Over the past year, among the many challenges and difficulties brought about by the COVID-19 pandemic, the real estate and mortgage sectors have seen a wave of success with low interest rates, refinancing opportunities, etc. More recently, the buzz has surrounded bidding wars over extremely low inventory, buying refinancing, and fluctuating mortgage rates.
However, I couldn’t help but notice that we can do ourselves a disservice if we don’t recognize what’s going on outside of our bubble (s).
Ah, the cookie. The software’s modest code has fallen almost everywhere on the web, allowing advertisers and publishers to collect consumer data. At the end of 2019, Google announced the phase-out of third-party cookies on its platforms in a move meant to protect consumers demanding more privacy. Needless to say, the digital world has noticed.
Again, Google made headlines in March 2021 when they pointed out that the code would cease to exist on its platforms by 2022. Adding gas to the fire, Google acknowledged that it would not develop alternative identifiers to track people browsing the Web or use them in their products.
This news, along with many of Facebook’s changes and Apple’s advancements with iOS 14, could very well be the biggest reshuffle to date on the subject of digital data usage.
If you’re not quite sure what the loss of third-party cookies means, let me explain briefly. When you run affiliate marketing or retargeting on various channels or websites, for example, your campaigns likely rely on third-party tools to identify and track individual consumer behavior.
Like many, I’m not saying it’s the end of digital marketing as we know it. As a marketer, I find it rather exciting to see what happens next while recognizing the opportunity to revitalize older, proven, less cookie-dependent strategies.
A good CRM never goes out of style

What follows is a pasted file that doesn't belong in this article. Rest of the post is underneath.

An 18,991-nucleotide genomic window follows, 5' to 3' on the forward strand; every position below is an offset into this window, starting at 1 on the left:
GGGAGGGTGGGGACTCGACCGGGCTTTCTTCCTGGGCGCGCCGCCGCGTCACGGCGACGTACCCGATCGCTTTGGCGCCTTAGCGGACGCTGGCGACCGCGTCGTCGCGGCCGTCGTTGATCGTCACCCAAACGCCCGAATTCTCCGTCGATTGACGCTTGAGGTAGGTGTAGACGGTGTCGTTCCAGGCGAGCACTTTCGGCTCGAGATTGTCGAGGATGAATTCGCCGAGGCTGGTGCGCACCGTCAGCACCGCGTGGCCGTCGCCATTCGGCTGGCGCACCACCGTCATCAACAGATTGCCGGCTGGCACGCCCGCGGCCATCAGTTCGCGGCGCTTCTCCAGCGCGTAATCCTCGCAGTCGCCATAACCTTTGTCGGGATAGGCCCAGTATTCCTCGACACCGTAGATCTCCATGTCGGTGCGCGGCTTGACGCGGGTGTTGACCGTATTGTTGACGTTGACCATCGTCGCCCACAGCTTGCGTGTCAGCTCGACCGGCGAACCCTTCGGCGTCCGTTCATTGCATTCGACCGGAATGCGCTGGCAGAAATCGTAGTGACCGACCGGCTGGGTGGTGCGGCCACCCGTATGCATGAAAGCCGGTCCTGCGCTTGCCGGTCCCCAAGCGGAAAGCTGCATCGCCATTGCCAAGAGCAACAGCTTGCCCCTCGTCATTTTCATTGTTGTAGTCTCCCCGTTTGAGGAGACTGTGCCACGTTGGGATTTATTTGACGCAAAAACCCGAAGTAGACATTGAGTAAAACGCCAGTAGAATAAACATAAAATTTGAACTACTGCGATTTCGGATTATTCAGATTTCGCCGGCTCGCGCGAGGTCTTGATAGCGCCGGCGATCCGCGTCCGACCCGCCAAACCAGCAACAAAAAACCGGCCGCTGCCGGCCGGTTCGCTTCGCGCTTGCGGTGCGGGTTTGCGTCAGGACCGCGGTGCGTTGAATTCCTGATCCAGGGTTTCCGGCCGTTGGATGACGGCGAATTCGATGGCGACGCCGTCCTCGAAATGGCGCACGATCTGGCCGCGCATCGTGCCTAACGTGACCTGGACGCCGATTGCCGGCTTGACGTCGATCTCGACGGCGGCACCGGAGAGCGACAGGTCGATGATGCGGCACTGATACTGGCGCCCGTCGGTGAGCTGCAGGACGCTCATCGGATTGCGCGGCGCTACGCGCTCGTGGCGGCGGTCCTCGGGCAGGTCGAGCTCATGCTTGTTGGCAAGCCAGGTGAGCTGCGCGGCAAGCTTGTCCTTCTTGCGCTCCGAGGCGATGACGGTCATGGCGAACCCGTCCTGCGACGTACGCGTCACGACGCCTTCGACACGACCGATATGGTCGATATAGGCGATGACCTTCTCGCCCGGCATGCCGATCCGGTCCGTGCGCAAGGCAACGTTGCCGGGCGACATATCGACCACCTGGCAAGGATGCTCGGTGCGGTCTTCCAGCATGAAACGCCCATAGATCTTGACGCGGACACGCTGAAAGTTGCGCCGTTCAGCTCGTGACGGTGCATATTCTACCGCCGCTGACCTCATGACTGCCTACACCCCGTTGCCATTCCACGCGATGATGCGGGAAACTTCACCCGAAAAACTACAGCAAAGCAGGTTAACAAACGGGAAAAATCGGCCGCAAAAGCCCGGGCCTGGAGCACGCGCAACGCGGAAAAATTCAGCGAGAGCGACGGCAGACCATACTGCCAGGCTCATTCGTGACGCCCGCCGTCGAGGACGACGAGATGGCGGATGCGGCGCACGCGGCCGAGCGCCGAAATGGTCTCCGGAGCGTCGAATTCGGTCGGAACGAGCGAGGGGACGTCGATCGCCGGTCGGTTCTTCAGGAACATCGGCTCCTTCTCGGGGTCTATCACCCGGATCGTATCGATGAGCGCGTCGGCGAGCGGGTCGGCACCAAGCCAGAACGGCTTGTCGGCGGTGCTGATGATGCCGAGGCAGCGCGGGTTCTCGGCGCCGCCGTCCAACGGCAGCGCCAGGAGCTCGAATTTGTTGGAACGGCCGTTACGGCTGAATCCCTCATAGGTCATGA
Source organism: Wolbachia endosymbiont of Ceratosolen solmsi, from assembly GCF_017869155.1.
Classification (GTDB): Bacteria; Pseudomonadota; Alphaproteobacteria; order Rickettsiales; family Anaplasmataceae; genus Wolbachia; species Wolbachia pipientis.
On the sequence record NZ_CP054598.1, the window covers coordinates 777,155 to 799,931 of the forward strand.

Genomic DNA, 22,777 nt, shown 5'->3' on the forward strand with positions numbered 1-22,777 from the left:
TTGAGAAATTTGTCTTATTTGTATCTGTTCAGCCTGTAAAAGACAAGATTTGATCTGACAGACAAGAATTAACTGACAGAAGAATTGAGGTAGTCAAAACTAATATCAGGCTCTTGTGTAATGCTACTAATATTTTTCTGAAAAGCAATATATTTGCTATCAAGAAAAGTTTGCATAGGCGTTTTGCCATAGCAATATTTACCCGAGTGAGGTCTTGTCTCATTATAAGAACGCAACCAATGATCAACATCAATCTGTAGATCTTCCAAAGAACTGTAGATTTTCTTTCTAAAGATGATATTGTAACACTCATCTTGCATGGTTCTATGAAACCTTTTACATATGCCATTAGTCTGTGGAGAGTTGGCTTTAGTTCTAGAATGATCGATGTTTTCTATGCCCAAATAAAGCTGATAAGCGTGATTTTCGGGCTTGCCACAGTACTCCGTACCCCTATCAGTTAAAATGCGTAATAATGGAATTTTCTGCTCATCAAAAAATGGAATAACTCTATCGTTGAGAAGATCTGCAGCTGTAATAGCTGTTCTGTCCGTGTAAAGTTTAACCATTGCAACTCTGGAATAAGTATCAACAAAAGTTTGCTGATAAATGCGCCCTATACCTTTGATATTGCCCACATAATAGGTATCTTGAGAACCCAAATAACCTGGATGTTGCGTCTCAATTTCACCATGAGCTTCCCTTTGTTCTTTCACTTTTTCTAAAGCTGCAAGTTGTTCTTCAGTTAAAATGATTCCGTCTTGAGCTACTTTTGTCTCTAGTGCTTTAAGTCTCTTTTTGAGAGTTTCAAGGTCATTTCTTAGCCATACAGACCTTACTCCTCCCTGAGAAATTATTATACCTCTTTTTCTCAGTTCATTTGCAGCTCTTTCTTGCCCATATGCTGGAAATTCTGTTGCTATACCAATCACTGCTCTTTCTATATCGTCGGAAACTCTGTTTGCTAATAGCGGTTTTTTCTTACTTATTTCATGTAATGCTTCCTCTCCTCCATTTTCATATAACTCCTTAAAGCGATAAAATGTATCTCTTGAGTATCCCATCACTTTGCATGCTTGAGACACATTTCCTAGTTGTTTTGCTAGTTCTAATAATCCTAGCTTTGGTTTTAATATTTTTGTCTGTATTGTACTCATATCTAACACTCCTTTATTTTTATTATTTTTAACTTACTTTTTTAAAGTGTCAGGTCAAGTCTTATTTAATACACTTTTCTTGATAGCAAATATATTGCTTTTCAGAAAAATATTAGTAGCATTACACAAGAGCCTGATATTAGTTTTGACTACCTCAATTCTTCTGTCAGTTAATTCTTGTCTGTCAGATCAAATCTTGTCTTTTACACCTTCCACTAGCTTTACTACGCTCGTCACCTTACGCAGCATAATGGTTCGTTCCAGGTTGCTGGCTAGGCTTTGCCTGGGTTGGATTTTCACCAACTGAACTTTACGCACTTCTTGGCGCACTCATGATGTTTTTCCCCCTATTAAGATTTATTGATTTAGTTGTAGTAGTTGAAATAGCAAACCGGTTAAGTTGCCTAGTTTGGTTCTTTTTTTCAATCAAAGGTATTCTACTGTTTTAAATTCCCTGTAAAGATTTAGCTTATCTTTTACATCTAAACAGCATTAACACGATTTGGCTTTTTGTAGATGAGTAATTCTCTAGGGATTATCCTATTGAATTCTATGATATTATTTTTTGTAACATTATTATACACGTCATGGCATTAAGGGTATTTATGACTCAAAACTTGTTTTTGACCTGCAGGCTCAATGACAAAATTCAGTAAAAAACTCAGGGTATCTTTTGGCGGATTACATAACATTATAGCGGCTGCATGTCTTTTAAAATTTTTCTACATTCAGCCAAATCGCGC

This is not a doomsday scenario and if you delve deeper into it on Google you will surely see plenty of ways to still effectively manage data driven campaigns (yes, the irony of that phrase does not escape me). But if you’ve gone that far, I’d like to ask you this question: How good is your real estate or mortgage CRM software?
The reality is that consumers who might do business with you have already expressed an interest. Your own database is – if it isn’t already – the holy grail of success. It’s filled with first-to-part zero data collected from your own website, meetings, referrals, and more. Now is the time to improve the collection and use of first party data.
In real estate, data is king. The more you leverage your own data, the better off your loan officers or officers will be, as they will be able to identify, target, and create better customer experiences.
If you’re struggling to scale with your current real estate CRM, it might be time to switch to more flexible software such as Salesforce Edition of Propertybase. Built on the best CRM in the world, Propertybase has enriched the platform specifically for real estate brokers in order to get the most out of their data. With configurable options, custom fields, reports and dashboards, integrated marketing tools, automation and more, Propertybase adapts to your needs so that you and your agents save more time to boost productivity and the growth.
More than 4000 mortgage professionals use Unify, a mortgage business platform belonging to the Propertybase family of brands. Loan officers stay competitive by taking advantage of Unify mortgage application alerts. Automation within the software identifies and attaches four types of alerts (Inquiry, Prepayment, First to Buy and Potential Buyer) to contact records, which creates immediate engagement and untapped revenue opportunities already in the database .
The hard truth is that in residential real estate and mortgages, customer retention is a struggle. Customer engagement is a struggle. Knowing what the ideal customer looks like can be difficult.
There will surely be more information about the impact of cookies and third party data in the digital space. I can’t help but wonder what would happen if we moved so far away from finding the next bright new consumer via the modest cookie and focused on using a better database as the basis of the success.